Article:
Trump campaign launches TikTok account as Truth Social stock dips

Republican presidential candidate and former U.S. President Donald Trump speaks during a press conference, the day after a guilty verdict in his criminal trial over charges that he falsified business records to conceal money paid to silence porn star Stormy Daniels in 2016, at Trump Tower in New York City, U.S., May 31, 2024. 

Brendan Mcdermid | Reuters

Former President Donald Trump’s campaign debuted an official account on TikTok on Saturday night, the social media platform facing a potential ban in the U.S.

“It’s my honor,” Trump said in his first TikTok post under the handle “@realdonaldtrump,” followed by a montage of him waving to crowds at a Saturday Ultimate Fighting Championship show. That post received 1.5 million likes within 10 hours of going online.

Trump’s TikTok rollout came as his own social media company, Trump Media, took a financial tumble in the wake of the historic verdict that convicted the former president on 34 felony counts in his Manhattan hush money trial.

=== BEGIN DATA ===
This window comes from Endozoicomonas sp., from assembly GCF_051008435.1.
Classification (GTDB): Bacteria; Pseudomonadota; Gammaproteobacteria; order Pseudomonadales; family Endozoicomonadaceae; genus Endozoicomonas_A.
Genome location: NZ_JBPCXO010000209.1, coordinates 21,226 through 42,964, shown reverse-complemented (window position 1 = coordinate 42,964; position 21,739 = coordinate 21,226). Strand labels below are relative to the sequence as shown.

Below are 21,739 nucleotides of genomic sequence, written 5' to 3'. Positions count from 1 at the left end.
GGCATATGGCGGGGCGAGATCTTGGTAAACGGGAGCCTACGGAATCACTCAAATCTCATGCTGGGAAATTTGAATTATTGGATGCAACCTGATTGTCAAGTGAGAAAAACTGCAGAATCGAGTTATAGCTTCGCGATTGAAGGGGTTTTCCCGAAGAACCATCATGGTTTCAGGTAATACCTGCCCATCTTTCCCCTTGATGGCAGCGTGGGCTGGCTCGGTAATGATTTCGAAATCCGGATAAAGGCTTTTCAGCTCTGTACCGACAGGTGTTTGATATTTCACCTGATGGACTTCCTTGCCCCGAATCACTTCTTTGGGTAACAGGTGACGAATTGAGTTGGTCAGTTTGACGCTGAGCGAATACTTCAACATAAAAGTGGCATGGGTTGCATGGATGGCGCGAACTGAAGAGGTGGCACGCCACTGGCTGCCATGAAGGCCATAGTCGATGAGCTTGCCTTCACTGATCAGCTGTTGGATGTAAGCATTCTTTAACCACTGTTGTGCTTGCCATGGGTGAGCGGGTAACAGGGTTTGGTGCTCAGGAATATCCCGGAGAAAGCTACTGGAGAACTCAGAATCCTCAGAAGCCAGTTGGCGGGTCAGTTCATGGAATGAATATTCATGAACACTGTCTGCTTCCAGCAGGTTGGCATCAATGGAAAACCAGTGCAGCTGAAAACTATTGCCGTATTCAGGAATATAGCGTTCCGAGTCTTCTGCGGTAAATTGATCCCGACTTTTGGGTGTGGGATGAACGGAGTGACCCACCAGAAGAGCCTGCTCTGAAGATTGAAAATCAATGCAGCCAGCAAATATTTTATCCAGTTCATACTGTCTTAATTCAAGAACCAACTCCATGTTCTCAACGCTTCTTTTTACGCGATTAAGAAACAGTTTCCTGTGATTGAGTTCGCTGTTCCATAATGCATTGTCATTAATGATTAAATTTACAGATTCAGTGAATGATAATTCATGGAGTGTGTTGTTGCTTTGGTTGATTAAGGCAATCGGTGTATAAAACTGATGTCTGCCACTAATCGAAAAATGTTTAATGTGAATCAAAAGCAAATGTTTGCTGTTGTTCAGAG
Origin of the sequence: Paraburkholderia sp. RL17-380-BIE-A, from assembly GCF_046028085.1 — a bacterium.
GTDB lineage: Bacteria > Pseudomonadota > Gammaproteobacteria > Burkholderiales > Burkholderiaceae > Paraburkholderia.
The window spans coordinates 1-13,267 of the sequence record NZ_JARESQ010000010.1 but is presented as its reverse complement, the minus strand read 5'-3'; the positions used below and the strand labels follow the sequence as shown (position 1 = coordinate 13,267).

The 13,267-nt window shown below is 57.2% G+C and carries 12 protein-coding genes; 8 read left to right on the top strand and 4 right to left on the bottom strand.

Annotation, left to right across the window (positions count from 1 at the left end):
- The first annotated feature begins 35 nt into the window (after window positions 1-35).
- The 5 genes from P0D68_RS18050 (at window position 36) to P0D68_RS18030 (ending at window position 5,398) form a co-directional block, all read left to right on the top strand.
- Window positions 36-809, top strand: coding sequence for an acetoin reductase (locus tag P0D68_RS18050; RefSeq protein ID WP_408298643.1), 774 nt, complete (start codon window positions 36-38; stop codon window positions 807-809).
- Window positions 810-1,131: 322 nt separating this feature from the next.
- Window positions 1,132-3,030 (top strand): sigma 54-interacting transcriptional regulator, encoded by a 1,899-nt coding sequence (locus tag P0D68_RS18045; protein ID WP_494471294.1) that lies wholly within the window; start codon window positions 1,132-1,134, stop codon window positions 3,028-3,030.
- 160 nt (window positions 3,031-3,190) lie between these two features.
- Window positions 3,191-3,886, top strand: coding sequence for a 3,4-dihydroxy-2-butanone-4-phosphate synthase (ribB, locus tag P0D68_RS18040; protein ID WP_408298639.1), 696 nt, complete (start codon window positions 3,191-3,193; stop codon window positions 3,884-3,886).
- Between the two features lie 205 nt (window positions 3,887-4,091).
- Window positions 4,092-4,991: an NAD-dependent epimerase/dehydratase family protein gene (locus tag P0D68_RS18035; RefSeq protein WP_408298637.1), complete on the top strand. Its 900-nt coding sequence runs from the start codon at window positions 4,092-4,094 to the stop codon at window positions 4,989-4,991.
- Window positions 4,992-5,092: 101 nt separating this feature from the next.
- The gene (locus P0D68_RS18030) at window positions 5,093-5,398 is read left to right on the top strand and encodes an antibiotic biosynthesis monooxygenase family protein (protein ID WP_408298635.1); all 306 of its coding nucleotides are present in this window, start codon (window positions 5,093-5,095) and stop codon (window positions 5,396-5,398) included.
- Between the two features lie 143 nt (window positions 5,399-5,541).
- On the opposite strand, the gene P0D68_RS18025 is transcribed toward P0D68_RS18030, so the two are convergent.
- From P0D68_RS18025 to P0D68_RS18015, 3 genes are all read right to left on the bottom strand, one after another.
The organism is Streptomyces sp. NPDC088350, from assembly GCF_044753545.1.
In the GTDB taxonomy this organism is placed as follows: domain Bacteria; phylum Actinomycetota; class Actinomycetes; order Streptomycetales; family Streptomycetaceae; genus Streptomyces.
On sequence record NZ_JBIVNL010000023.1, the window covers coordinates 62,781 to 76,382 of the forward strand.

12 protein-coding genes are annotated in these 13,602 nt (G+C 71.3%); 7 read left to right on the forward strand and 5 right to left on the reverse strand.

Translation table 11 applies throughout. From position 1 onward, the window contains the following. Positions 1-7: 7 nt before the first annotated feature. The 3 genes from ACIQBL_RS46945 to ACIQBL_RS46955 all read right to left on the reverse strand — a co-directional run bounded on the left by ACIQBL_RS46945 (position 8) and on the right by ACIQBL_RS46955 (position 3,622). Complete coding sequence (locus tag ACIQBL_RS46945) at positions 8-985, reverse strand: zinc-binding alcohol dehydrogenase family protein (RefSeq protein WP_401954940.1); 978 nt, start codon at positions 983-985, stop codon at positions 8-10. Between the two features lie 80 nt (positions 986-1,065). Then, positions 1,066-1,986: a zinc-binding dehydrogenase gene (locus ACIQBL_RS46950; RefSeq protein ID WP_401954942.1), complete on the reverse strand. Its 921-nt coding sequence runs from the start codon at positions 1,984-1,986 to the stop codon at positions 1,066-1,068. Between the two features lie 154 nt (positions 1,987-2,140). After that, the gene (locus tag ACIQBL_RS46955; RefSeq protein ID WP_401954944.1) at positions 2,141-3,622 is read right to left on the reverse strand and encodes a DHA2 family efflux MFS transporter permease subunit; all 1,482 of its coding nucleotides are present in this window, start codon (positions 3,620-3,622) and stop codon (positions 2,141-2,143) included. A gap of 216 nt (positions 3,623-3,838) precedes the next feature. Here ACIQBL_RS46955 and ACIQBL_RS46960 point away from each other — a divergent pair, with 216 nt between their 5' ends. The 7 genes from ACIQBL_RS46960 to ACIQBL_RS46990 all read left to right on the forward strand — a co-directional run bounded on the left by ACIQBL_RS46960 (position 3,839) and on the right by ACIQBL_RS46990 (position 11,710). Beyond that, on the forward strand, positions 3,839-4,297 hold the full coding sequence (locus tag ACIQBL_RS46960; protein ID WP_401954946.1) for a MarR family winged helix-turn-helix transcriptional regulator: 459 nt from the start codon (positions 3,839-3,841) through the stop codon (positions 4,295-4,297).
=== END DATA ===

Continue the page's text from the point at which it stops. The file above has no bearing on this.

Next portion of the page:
Trump Media, the parent company of Truth Social trading under the DJT ticker, was down over 5% at market close on Friday, the day after Trump’s conviction, with shares priced at $49. Immediately following Trump’s conviction on Thursday, the stock was down roughly 15% in extended trading hours.

Trump launched Truth Social in early 2022 as an alternative, “non-woke” social media platform after he was banned from sites like Twitter and Facebook following the Jan. 6 Capitol riots. Since then, Trump Media has gone public and the former president now holds a 65% stake in the company.

Truth Social did not immediately respond to CNBC’s request for comment about Trump’s move to TikTok.

Trump is several months later than his Democratic opponent, President Joe Biden, whose reelection campaign launched on TikTok in February. But the presumptive Republican presidential nominee already had over 1 million followers on Sunday, outpacing the Biden campaign’s 336,000.

“We refuse to cede any ground to Biden and the Democrats,” Trump campaign spokesperson Karoline Leavitt said in a statement to NBC News on Sunday. “We will get President Trump’s winning message to every voter possible. He has already gained significant ground with young voters and this is another way to reach them.”

Both candidates joined TikTok despite previously vocalizing national security concerns about the app.

In April, Biden signed into law a foreign aid package with a clause to force TikTok’s Chinese parent company, ByteDance, to sell the app or else the platform would face a national ban in the U.S.

During his administration, Trump also said he would try to ban TikTok, though he has since flipped that stance. Still, he told CNBC’s “Squawk Box” in a March interview that he believes TikTok could threaten U.S. national security.

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